Blackjack is by far the most popular table game played at casinos around the world. Being able to trace its origins back to the 1600s, blackjack is also one of the longest-standing card games that has been played at casinos since it was invented.
There are a number of different variations which have each originated from different parts of the world. Blackjack is a particularly unique game because it puts every player at a single table against one dealer, as opposed to other table games which require players to face off against each other.
We have composed a number of extensive articles and resources dedicated specifically to the game of blackjack. Each of our articles are written by industry experts, game strategists and gambling enthusiasts. You can take a look at the following links to learn more about different blackjack variations, basic strategy, to find tips and more.
Blackjack is not the name of one game, but rather an “umbrella” term used to cover several different types of the game. While the end goal of every blackjack variation is to reach (or come as close to reaching) 21 without going over, different versions of the game have slightly different rules which we’ll go over below.
Single-Deck Blackjack – This game is played with only one 52 card deck. If you are able to understand and play classic blackjack, chances are you will be able to master any of its variants.
European Blackjack – This game is played with two 52 card decks and is sometimes referred to as “double-deck” blackjack. This version of blackjack carries a house edge of .39% and most often requires the dealer to hit on soft 17’s. Like some other blackjack variants, European Blackjack only allows you to double with a 9 or 11.
Free Bet Blackjack – The most popular new variation in Las Vegas. This game allows players to double down on 9-11 for free. All splits may also be made for free, except on face cards. Resplits and double down after splitting are also on the house. In exchange for all of these great player friendly rules, the house pushes all hands that did not bust or get dealt a blackjack when a 22 is made by the dealer.
Change It 21 – Available at Fremont in downtown Las Vegas. This game allows players to pay 50% of the original bet in exchange for the ability to discard one of the first two dealt cards. Players may double down or split after receiving the new card. Double down after splitting is not permitted. This game pays 6-5 on blackjack.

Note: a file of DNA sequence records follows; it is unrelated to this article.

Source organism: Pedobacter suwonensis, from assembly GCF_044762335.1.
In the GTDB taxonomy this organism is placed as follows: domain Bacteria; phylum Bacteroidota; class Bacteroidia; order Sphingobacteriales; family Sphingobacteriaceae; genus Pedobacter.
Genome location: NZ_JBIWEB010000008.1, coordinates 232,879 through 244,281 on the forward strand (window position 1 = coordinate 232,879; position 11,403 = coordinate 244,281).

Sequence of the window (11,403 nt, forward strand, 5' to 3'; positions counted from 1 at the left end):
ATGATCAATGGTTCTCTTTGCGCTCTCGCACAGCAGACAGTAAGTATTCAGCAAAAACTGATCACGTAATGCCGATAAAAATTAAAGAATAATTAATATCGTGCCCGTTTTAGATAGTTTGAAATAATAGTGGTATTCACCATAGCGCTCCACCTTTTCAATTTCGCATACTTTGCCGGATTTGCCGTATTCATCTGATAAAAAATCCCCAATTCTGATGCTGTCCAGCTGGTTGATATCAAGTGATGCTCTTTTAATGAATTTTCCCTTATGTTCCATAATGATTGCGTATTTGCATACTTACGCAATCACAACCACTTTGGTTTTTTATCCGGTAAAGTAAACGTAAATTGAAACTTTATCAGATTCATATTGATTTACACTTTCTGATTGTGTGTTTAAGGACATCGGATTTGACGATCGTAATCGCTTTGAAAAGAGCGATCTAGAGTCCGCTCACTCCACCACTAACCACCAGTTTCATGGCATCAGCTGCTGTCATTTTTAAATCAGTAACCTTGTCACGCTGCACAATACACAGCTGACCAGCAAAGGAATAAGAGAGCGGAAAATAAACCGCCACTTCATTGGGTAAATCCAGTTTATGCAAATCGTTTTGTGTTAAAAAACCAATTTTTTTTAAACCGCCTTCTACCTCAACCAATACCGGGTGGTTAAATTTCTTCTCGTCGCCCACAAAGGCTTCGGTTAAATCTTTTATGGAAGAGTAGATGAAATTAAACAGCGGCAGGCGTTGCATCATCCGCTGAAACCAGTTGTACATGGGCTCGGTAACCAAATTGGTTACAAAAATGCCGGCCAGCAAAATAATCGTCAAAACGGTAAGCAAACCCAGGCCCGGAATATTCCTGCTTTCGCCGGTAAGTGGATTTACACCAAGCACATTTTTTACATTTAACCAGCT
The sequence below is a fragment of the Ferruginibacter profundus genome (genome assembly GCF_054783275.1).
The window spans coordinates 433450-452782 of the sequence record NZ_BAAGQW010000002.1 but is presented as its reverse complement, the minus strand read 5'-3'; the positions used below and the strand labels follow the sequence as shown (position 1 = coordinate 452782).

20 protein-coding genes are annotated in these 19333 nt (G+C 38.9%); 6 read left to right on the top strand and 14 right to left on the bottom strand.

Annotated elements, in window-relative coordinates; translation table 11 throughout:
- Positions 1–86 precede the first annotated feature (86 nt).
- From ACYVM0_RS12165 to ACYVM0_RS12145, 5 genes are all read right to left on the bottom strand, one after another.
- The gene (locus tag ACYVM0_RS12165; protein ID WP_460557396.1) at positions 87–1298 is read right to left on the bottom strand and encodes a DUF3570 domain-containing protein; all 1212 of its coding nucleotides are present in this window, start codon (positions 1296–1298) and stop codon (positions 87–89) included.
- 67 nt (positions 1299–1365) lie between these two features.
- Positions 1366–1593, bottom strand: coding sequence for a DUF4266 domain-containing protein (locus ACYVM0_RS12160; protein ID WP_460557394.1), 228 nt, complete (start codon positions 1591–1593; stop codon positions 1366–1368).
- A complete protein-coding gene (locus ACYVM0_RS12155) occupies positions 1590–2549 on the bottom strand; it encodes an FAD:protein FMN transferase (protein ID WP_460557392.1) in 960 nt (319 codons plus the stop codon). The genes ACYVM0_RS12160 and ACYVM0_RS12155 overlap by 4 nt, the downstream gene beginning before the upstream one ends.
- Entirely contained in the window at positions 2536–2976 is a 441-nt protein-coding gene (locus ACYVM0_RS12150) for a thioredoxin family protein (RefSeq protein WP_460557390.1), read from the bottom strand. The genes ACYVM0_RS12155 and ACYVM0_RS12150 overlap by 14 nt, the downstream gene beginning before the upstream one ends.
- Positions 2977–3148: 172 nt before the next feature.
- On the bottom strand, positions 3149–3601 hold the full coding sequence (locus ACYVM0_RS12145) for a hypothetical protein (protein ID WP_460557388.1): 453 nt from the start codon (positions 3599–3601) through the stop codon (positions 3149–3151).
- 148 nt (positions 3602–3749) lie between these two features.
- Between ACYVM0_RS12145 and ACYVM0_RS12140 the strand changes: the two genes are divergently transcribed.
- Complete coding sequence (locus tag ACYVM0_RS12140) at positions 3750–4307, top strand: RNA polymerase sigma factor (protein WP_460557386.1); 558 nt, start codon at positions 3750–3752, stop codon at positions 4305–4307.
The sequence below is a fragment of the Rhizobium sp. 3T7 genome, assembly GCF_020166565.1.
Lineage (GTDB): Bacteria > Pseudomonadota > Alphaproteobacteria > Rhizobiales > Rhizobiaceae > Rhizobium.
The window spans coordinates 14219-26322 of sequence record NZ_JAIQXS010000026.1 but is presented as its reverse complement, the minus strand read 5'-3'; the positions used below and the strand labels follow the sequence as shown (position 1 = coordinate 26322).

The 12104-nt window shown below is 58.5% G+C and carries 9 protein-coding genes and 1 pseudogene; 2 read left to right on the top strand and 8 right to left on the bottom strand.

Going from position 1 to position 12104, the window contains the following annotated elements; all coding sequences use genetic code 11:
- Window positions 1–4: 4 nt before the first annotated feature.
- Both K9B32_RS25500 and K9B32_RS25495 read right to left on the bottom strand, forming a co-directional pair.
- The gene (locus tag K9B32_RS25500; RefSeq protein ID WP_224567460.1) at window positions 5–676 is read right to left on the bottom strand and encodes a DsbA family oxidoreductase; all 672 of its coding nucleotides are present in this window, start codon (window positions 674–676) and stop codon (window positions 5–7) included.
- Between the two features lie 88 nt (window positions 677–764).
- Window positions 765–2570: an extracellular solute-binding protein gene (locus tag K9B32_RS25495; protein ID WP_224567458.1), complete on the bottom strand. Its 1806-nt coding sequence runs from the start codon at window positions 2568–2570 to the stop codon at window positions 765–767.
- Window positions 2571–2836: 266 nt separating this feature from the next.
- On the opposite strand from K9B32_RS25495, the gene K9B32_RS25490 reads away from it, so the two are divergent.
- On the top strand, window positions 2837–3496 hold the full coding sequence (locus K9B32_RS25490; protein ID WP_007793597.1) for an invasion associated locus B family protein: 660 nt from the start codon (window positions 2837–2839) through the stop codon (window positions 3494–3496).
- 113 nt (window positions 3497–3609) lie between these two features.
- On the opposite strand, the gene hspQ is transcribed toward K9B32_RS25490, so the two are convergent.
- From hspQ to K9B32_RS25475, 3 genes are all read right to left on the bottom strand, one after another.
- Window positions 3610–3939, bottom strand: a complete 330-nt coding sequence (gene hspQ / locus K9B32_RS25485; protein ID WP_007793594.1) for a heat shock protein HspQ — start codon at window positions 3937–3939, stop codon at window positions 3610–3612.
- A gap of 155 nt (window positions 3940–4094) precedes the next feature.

Spanish 21 – Another commonly found variant of blackjack is known as Spanish 21. This game is played with 6-8 48 card “Spanish” decks. A Spanish deck is the same as a normal 52 card deck minus the four numerical 10 cards. The dealer is allowed to hit on a 17, but is not forced to do so like in European and classic blackjack. The house edge of Spanish 21 ranges between .40% and .76%.
Vegas Strip Blackjack – This variant is played with 4 standard decks of 52 cards. In this game the dealer is forced to stand on a soft 17 and is able to peek at his or her face-down card to see if they hit blackjack. The house edge on Vegas Strip or 4 deck blackjack is about .34%.
Atlantic City Blackjack – This form is similar to Vegas Strip, but it is played with 8 decks of 52 cards and has a marginally higher house edge of about .35%. Another difference between Atlantic City and Vegas Strip blackjack is that you are given the late surrender option, which allows you to quit the hand and recoup 50% of your original bet.
Blackjack Switch – This is an interesting variation of the game because each player is dealt two hands and are able to interchange cards between the two dealt hands. The game is played with 6-8 decks of 52 cards and allows players to place two separate bets of equal size. You are able to double on any two cards and the dealer is forced to hit on soft 17.
Double Exposure Blackjack – This variation has one of the highest house edges at .69%, making it one of the toughest types of blackjack to win. Double Exposure is played with 8 decks of 52 cards. Both of the dealer’s cards are dealt face up and the dealer is forced to hit on soft 17. Players are only able to double on 9 and 11; even if they have already split.
War Blackjack – More of a side bet than a game. Unlike most blackjack side bets, a winning War Blackjack wager may be parlayed into the original bet. The War bet is similar to the standard home card game. The dealer gives the player one card, as well as himself. The highest card wins. In the blackjack version, an ace is low and the house wins all ties. The player has the option to take any winning bet out of action or use it to parlay the original bet. The two bets must be equal. Once the War bet is graded, the other card is dealt to the player and dealer.
Most Liberal 21 – Often referred to as the World’s Most Liberal 21, is only available at two downtown Las Vegas casinos. The game is owned by the parent company of Plaza and Las Vegas Club. The game offers several player friendly rules. These include the ability to hit and resplit aces. Players may also double down on any number of cards. Surrender is available. A player that makes a hand of 6 cards without busting automatically wins. In exchange for these rules, blackjack only pays even money, except on suited blackjacks, which pays 2-1.
When playing blackjack, the player begins by placing a wager and is subsequently dealt two cards. The sum of those two cards will range anywhere from 4-21. If the initial two cards you are dealt consist of an ace and any face card (including a numerical 10), you will automatically be paid because you just hit blackjack.